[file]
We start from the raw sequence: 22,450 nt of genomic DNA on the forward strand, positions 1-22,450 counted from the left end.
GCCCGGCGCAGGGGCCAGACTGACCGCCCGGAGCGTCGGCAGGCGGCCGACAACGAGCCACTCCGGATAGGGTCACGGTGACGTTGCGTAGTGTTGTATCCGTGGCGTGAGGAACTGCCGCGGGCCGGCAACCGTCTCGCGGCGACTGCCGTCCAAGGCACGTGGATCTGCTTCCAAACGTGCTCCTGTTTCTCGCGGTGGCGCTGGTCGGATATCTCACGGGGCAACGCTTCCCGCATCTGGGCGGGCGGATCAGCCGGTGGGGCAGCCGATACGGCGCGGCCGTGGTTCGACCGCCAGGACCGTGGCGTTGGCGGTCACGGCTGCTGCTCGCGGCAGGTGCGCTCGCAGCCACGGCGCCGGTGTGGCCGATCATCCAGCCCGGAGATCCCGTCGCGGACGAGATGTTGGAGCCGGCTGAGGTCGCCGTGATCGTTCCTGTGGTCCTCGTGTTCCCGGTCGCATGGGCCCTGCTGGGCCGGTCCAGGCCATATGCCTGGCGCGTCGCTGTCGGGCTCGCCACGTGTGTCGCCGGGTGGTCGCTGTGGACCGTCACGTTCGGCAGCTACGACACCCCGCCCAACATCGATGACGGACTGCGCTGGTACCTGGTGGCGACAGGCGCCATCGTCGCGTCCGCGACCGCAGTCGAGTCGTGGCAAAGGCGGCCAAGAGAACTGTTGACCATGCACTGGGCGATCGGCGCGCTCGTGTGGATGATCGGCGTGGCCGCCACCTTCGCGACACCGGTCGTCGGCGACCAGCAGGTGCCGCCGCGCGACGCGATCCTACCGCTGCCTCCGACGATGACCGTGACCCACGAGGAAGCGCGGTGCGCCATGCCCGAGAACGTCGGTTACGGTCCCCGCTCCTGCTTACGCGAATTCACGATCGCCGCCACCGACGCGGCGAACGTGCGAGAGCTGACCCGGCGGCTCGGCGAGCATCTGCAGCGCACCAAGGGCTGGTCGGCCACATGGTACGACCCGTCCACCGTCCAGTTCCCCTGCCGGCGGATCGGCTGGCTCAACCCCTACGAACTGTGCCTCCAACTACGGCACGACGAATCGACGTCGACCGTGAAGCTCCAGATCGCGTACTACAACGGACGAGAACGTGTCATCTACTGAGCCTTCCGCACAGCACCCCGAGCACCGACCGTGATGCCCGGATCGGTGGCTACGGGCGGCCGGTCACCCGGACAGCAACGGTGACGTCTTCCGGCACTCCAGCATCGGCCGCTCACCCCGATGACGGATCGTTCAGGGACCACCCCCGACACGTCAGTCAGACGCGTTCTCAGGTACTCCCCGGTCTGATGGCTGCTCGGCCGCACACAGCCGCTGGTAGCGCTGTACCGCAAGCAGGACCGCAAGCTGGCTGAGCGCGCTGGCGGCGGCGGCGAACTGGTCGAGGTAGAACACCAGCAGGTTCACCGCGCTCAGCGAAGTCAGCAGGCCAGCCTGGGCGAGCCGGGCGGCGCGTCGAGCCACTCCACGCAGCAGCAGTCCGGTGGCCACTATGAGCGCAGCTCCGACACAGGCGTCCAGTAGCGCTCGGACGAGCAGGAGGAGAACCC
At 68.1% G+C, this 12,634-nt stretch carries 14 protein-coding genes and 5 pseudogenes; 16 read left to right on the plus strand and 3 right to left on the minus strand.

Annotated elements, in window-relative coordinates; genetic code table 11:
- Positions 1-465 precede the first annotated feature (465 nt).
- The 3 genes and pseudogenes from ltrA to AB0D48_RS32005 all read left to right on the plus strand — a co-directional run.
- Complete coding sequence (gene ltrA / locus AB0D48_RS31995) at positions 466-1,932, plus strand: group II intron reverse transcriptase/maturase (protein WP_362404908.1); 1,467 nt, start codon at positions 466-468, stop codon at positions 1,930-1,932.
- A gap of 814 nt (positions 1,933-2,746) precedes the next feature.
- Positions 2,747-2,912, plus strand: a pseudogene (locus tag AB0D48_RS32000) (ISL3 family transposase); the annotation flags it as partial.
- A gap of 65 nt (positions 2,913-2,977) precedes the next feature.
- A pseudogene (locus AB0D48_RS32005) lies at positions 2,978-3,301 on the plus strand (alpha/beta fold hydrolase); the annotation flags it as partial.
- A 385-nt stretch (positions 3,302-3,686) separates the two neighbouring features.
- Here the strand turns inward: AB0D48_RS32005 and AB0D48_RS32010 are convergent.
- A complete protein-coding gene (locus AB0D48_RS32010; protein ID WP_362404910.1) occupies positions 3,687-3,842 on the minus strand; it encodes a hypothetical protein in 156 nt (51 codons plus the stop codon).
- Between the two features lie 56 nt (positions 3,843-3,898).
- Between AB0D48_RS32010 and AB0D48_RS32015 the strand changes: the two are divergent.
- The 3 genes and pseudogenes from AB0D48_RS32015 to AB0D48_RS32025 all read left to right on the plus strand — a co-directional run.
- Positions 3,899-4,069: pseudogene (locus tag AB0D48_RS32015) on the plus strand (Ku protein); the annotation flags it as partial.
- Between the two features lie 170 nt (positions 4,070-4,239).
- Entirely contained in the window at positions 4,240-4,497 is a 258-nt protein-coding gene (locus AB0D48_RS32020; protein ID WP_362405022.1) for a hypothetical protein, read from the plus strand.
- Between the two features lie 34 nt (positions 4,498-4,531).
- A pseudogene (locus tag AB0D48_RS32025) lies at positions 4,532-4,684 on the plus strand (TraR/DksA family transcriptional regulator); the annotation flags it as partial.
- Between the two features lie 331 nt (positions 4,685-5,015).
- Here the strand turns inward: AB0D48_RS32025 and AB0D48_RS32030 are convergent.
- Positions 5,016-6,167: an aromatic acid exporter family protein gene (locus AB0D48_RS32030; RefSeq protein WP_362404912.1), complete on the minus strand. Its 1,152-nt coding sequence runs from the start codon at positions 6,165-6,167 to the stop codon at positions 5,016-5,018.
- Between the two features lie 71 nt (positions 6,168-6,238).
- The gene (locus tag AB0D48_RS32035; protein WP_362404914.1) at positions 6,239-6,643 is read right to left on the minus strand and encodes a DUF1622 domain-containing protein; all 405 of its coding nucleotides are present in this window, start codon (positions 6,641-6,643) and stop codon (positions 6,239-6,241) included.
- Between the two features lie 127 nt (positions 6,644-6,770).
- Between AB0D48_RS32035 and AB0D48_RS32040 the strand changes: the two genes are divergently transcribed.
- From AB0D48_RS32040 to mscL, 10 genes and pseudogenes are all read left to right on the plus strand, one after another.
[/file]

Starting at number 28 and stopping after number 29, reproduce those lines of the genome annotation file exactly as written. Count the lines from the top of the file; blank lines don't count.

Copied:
- Between the two features lie 127 nt (positions 6,644-6,770).
- Between AB0D48_RS32035 and AB0D48_RS32040 the strand changes: the two genes are divergently transcribed.